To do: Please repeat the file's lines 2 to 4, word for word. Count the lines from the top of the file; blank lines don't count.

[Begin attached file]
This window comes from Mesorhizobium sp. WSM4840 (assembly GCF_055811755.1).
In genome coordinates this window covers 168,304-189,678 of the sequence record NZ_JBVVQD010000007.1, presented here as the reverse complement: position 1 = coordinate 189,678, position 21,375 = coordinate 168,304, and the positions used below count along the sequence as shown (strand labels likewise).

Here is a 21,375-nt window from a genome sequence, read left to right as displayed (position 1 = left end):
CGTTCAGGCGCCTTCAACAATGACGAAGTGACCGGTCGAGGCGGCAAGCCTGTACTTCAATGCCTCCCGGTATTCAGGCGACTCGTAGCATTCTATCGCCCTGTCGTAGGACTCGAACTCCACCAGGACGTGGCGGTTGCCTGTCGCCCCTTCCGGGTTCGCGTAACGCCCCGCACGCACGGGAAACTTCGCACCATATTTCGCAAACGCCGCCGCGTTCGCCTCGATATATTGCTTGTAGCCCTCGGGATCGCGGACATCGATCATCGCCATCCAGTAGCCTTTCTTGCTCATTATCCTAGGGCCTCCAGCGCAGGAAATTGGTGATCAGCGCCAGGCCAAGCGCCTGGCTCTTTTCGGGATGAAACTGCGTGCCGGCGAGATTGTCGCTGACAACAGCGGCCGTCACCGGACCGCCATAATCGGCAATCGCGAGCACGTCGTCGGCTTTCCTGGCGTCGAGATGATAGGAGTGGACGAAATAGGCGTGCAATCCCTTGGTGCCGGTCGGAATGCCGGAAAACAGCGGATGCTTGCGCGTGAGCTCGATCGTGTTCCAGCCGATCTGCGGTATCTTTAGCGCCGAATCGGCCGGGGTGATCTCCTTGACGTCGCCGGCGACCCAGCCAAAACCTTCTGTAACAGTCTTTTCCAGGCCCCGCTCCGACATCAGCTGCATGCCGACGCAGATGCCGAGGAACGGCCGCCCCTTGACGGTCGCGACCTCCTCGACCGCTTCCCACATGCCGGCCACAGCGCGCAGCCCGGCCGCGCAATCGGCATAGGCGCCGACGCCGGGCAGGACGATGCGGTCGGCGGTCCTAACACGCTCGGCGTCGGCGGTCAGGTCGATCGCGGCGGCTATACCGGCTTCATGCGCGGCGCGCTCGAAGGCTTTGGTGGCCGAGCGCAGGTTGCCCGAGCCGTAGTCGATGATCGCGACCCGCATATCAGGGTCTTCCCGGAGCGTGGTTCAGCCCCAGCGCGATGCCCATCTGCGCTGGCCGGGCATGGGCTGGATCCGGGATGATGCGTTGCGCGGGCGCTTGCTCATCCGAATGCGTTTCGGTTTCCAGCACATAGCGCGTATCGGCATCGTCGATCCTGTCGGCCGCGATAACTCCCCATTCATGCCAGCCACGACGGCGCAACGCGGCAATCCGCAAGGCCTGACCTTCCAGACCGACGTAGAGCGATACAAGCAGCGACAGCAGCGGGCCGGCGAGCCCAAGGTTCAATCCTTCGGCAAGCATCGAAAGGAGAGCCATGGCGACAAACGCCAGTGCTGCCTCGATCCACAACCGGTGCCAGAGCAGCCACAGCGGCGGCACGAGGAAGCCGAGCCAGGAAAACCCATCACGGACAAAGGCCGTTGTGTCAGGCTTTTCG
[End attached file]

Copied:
In genome coordinates this window covers 168,304-189,678 of the sequence record NZ_JBVVQD010000007.1, presented here as the reverse complement: position 1 = coordinate 189,678, position 21,375 = coordinate 168,304, and the positions used below count along the sequence as shown (strand labels likewise).

Here is a 21,375-nt window from a genome sequence, read left to right as displayed (position 1 = left end):
CGTTCAGGCGCCTTCAACAATGACGAAGTGACCGGTCGAGGCGGCAAGCCTGTACTTCAATGCCTCCCGGTATTCAGGCGACTCGTAGCATTCTATCGCCCTGTCGTAGGACTCGAACTCCACCAGGACGTGGCGGTTGCCTGTCGCCCCTTCCGGGTTCGCGTAACGCCCCGCACGCACGGGAAACTTCGCACCATATTTCGCAAACGCCGCCGCGTTCGCCTCGATATATTGCTTGTAGCCCTCGGGATCGCGGACATCGATCATCGCCATCCAGTAGCCTTTCTTGCTCATTATCCTAGGGCCTCCAGCGCAGGAAATTGGTGATCAGCGCCAGGCCAAGCGCCTGGCTCTTTTCGGGATGAAACTGCGTGCCGGCGAGATTGTCGCTGACAACAGCGGCCGTCACCGGACCGCCATAATCGGCAATCGCGAGCACGTCGTCGGCTTTCCTGGCGTCGAGATGATAGGAGTGGACGAAATAGGCGTGCAATCCCTTGGTGCCGGTCGGAATGCCGGAAAACAGCGGATGCTTGCGCGTGAGCTCGATCGTGTTCCAGCCGATCTGCGGTATCTTTAGCGCCGAATCGGCCGGGGTGATCTCCTTGACGTCGCCGGCGACCCAGCCAAAACCTTCTGTAACAGTCTTTTCCAGGCCCCGCTCCGACATCAGCTGCATGCCGACGCAGATGCCGAGGAACGGCCGCCCCTTGACGGTCGCGACCTCCTCGACCGCTTCCCACATGCCGGCCACAGCGCGCAGCCCGGCCGCGCAATCGGCATAGGCGCCGACGCCGGGCAGGACGATGCGGTCGGCGGTCCTAACACGCTCGGCGTCGGCGGTCAGGTCGATCGCGGCGGCTATACCGGCTTCATGCGCGGCGCGCTCGAAGGCTTTGGTGGCCGAGCGCAGGTTGCCCGAGCCGTAGTCGATGATCGCGACCCGCATATCAGGGTCTTCCCGGAGCGTGGTTCAGCCCCAGCGCGATGCCCATCTGCGCTGGCCGGGCATGGGCTGGATCCGGGATGATGCGTTGCGCGGGCGCTTGCTCATCCGAATGCGTTTCGGTTTCCAGCACATAGCGCGTATCGGCATCGTCGATCCTGTCGGCCGCGATAACTCCCCATTCATGCCAGCCACGACGGCGCAACGCGGCAATCCGCAAGGCCTGACCTTCCAGACCGACGTAGAGCGATACAAGCAGCGACAGCAGCGGGCCGGCGAGCCCAAGGTTCAATCCTTCGGCAAGCATCGAAAGGAGAGCCATGGCGACAAACGCCAGTGCTGCCTCGATCCACAACCGGTGCCAGAGCAGCCACAGCGGCGGCACGAGGAAGCCGAGCCAGGAAAACCCATCACGGACAAAGGCCGTTGTGTCAGGCTTTTCG